Prometheus wrote:I've tried to play Wasteland some time ago; but as of 2012 the game is unplayable and I couldn't get into it.
No, seriously. Why do you find it unplayable? I still go back to it at least once a year, and have been playing it a lot
since this project was announced. I find it extremely playable and just as enjoyable as I did back in 1988.
Interface and save-limitations aside, I didn't feel drawn into the world or story. Honestly, I'd like to give it a third-shot sometime [before Wasteland 2], but I just didn't get drawn in and held there the last time I played. The gameplay mechanics that I did like
from Wasteland were all present in Fallout 1 and 2 (the open world, the grittiness, the ease of death, and lots and lots of other things I'm forgetting to mention, etc..etc..) -- so from a more "modern" gamer's POV, I didn't feel like I was missing out by skipping it.
I don't mean to condemn Wasteland '88 -- it IS the game that started it all -- but I don't think it's an easy game to get into if you completely missed out on it in the first place, and I don't think the Fallout series (collectively, e.g., including Tactics) is really lacking any features that Wasteland 1988 had.
BlackGauntlet wrote:@Prometheus- You're right. But is there any posts in particular that you're pointing out? Would creating a separate thread be better? I'm a big fan of Fallout AND Wasteland myself. I love both of them for different reasons but with a few similarities.
Similarity 1: Freedom of Choice
Similarity 2: Post-Apocalyptic Theme
Similarity 3: Create customized characters
I don't get why people don't like to paint on a white canvas but would rather spray graffiti over a painting. I have never used a single Pregen before. I always felt that they were lame. So, sorry, Captain Shepard & Mr. Jensen... you're both nice and all but YOU already have a story and that story is not MINE.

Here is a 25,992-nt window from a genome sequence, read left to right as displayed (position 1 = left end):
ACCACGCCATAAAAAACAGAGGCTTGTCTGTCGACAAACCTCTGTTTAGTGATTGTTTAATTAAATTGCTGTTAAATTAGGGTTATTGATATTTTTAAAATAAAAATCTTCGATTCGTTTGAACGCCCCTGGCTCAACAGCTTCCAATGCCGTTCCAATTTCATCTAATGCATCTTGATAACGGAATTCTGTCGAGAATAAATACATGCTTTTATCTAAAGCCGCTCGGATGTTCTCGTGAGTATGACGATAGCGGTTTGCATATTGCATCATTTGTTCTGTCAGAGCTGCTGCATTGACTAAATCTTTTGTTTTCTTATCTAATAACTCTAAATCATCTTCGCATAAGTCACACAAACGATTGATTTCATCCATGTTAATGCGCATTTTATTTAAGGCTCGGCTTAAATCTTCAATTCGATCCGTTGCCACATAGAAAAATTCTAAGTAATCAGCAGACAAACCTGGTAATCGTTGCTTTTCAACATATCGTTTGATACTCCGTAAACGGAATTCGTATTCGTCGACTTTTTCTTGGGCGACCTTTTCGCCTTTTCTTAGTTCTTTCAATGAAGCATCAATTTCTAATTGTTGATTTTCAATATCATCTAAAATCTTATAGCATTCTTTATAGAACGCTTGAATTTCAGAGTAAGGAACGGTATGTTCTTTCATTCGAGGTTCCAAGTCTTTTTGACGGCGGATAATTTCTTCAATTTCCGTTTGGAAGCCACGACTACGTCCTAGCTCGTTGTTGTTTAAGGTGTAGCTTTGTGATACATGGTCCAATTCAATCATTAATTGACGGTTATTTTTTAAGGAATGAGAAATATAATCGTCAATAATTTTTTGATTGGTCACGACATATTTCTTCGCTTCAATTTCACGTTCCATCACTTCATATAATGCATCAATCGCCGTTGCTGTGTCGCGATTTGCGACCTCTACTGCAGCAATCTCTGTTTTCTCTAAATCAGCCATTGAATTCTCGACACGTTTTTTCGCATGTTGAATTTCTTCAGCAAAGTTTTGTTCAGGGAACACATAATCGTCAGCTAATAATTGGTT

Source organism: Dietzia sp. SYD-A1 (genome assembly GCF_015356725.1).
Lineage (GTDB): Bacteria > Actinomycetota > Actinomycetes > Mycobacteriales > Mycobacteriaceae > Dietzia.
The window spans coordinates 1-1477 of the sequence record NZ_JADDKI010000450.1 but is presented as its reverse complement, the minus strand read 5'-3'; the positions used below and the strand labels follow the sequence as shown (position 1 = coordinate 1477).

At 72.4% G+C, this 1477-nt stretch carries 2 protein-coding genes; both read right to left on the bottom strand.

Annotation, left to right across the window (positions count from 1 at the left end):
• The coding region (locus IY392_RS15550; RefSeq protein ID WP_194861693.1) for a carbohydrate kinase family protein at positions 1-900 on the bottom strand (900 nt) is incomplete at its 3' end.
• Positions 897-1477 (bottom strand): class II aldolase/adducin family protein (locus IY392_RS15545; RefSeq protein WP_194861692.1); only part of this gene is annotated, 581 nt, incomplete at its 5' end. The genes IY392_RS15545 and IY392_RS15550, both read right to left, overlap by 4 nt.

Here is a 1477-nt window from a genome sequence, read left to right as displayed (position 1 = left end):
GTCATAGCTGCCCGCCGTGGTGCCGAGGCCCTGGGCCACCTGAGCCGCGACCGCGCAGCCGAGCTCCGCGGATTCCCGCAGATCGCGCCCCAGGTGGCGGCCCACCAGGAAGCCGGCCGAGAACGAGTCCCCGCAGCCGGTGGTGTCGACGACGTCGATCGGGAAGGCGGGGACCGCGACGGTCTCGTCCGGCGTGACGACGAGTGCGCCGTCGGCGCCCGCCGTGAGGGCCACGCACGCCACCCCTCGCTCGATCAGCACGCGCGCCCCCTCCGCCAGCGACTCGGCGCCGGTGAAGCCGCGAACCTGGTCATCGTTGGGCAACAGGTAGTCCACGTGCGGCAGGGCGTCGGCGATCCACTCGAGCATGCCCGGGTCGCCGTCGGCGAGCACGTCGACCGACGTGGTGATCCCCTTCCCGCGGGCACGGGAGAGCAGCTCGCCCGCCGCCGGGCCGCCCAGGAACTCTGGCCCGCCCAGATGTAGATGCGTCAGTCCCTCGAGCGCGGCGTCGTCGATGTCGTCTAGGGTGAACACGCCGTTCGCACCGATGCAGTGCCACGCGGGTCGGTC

Come to think of it, how many of you used the Pregens in FO1 and FO2? I'd have thought RPGers are some of the most imaginative lot (I know I'm one of 'em), so please don't prove me wrong like all those crappy MMORPGs filled with OOC waaaambulancing powergaming munchkins.
Regarding the whole premade/blank-slate thing: To be specific -- as a Fallout player exclusively
, I'd like to be able to create my own character from scratch, and then have interesting NPC recruits that I can command and go through the game with. I don't want a pre-gen'd "main" character -- as you say -- I want to create whatever character I want and roleplay him as I please. Maybe in one game I play a good guy, maybe in another I don't.
As Wasteland 1988 was a squad-based game, the way I see this being resolved is by having the option
of recruiting pre-made characters with their own backstory and so on. If you don't want them, you'll make your own blank slates. For me, I'd like to make my own "main" character, and then have the rest pre-made and tweaked.
I really believe that the kickstarter is not the end
, but the beginning
of something big: a chance for guys like Brian Fargo to make good games that would
appeal to a wider audience than just 46,000+ of us. I see it as an opportunity to show the publishers that it's possible to make a complex but fun
game that can sell and can fund itself. And to me, the goal is not so much to make this project, but to see Brian Fargo and his group self-sufficient and able to produce more games like this -- games which conventional publishers are scared of touching because they depart too much from the "norm".
And I think in order to really do this, we have to accept that certain trends in modern gaming might have to be considered -- e.g., people being capable of having NPC party members with backstories and conversations and quests or whatever. No one who backed the kickstarter is looking to have Mass Effect style sex-on-the-irradiated-beach romance, but some of us would like to have more depth to our party members (maybe I'm less imaginative than other people) -- and this is something that probably would appeal to the wider audience as well.
Going back to the original point: Even though I really consider this as a spiritual sequel to the Fallout series (as they were the spiritual sequel to Wasteland 1), I think it's realistic to be able to achieve both "trueness to the original" -- while still making a game that takes some of the better (and theme-fitting) aspects of modern titles.